Sensors installed across Toronto for heat study

Second summer of heat study sees 200 sensors set up at homes and venues across Toronto 

Prof. Bruce Urch, of the Dalla Lana School of Public Health at U of T, installs a temperature and humidity sensor on a front porch at a Toronto home Friday, June 2, 2023. (Photo by Annette Borger-Snel)


Unique additions to homes across Toronto are being made for a second summer as part of a collaborative study. One resident described the addition of a temperature and humidity measuring device as a, “Porch earring,” referring to the dangling, and somewhat decorative, apparatus.

Reprising last year’s first summer of gathering data, the continuing examination of temperature and humidity over several summers is part of a larger heat study funded by the Canadian Institutes of Health Research (CIHR).

The Transportation and Air Quality (TRAQ) research group, within the Department of Civil & Mineral Engineering (CivMin) at the University of Toronto, is collecting data on small-scale variations in ambient temperatures across Toronto. The project is headed by lead investigator Prof. Scott Weichenthal from McGill University in cooperation with CivMin’s Prof. Marianne Hatzopoulou.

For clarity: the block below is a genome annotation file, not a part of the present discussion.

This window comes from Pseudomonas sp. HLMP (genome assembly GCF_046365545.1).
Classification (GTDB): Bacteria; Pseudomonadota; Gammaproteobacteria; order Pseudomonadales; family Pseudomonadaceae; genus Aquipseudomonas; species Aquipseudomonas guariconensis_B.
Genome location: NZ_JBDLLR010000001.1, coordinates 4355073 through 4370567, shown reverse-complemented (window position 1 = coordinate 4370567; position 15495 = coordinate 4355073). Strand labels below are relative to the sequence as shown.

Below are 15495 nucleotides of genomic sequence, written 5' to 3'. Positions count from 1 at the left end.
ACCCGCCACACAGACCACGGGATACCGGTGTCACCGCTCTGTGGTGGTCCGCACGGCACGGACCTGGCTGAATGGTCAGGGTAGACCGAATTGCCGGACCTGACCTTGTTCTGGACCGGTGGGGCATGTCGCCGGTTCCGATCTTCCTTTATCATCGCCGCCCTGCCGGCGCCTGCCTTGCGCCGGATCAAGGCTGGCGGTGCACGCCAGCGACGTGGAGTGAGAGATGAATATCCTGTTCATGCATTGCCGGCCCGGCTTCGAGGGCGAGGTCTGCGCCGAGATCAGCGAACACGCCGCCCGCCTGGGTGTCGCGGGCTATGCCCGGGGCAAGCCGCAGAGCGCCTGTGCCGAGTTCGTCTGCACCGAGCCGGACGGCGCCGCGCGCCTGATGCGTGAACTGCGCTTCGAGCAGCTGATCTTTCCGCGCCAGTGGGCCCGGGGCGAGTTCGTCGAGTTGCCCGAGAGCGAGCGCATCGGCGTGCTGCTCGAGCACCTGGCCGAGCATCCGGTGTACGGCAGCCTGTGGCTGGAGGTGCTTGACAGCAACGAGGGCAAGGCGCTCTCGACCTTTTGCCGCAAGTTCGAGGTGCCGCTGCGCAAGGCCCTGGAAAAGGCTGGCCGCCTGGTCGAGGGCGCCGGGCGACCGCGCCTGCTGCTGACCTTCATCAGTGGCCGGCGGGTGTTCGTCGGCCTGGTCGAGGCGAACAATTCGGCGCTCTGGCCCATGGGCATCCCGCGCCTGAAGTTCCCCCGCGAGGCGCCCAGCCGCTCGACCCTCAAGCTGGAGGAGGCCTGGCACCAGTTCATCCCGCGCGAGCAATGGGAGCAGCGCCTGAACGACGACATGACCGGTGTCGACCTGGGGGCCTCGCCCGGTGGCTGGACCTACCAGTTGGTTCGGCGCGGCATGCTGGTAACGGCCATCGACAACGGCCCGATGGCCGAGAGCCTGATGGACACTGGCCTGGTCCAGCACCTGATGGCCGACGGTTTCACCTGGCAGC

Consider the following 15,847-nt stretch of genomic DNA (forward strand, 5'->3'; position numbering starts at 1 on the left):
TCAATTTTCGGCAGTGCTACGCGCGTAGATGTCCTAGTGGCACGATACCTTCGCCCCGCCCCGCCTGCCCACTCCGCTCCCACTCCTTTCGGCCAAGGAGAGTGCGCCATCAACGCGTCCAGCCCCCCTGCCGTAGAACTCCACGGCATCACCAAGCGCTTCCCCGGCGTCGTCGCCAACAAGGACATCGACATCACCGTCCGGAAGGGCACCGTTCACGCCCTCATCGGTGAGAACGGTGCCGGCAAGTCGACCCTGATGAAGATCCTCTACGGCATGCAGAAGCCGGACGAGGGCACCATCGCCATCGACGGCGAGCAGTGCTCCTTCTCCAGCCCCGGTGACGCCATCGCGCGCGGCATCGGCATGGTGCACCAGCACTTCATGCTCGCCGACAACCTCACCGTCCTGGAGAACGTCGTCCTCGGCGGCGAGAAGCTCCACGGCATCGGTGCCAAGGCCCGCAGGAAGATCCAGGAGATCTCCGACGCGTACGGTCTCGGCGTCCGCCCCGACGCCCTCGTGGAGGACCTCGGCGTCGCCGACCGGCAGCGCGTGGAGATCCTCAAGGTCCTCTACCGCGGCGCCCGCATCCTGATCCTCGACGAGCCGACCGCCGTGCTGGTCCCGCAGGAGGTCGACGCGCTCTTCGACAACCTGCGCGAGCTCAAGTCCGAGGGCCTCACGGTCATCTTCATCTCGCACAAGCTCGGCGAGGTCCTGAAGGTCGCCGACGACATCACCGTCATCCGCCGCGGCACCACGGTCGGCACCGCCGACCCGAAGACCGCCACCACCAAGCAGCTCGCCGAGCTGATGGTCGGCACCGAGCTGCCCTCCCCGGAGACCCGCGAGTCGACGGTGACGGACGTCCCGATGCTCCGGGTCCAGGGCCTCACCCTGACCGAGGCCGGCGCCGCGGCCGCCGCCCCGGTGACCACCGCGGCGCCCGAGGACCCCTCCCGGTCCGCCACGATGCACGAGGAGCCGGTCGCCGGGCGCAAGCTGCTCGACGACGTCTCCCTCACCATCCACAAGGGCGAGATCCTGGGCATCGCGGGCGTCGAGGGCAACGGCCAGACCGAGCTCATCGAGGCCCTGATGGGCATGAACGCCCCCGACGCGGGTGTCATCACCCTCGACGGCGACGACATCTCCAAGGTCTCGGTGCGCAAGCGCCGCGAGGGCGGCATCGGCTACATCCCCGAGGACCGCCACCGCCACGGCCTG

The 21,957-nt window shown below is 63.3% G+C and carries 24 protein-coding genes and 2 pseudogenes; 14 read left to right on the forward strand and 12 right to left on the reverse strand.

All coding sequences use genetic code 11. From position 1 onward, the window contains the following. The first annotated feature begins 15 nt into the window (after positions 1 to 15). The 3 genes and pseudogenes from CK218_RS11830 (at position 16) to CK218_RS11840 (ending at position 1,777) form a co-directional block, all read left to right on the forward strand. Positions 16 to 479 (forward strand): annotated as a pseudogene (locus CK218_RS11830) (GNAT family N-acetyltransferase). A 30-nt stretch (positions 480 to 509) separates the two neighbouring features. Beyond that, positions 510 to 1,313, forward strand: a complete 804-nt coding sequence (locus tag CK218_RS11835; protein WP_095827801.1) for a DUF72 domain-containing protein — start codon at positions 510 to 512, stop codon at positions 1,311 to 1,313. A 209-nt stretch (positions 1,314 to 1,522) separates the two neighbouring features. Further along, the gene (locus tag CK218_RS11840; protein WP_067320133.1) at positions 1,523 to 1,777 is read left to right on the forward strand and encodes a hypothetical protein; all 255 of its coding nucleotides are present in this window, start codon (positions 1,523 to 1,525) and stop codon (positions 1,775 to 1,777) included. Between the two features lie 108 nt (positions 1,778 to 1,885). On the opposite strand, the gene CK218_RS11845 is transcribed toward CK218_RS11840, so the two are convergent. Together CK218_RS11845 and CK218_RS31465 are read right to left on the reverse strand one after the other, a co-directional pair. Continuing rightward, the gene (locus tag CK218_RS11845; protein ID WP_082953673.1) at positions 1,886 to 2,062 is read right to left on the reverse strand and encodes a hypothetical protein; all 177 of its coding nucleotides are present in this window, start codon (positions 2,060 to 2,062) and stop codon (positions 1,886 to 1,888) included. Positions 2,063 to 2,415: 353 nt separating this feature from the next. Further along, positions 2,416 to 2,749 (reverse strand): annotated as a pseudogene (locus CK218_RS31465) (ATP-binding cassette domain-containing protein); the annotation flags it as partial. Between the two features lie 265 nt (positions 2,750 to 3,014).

Heat waves harm/kill people, particularly vulnerable populations, through a variety of pathways. These events are expected to become more frequent and more severe in the coming years. “Our team will build models to predict high-resolution variations in summer air temperature; there is a wide range of epidemiologists on the team who will use this information and link it to health outcomes to better understand the effects of heat on vulnerable urban populations” says Prof. Hatzopoulou.

The sensors are to be spread across the GTA, while covering a range of urban environments. The group hopes to not only monitor from residential sites, but also also install sensors in green spaces, such as parks or conservation areas. The team will also develop interactive web-based tools to communicate the findings with public health officials and community members.

By Phill Snel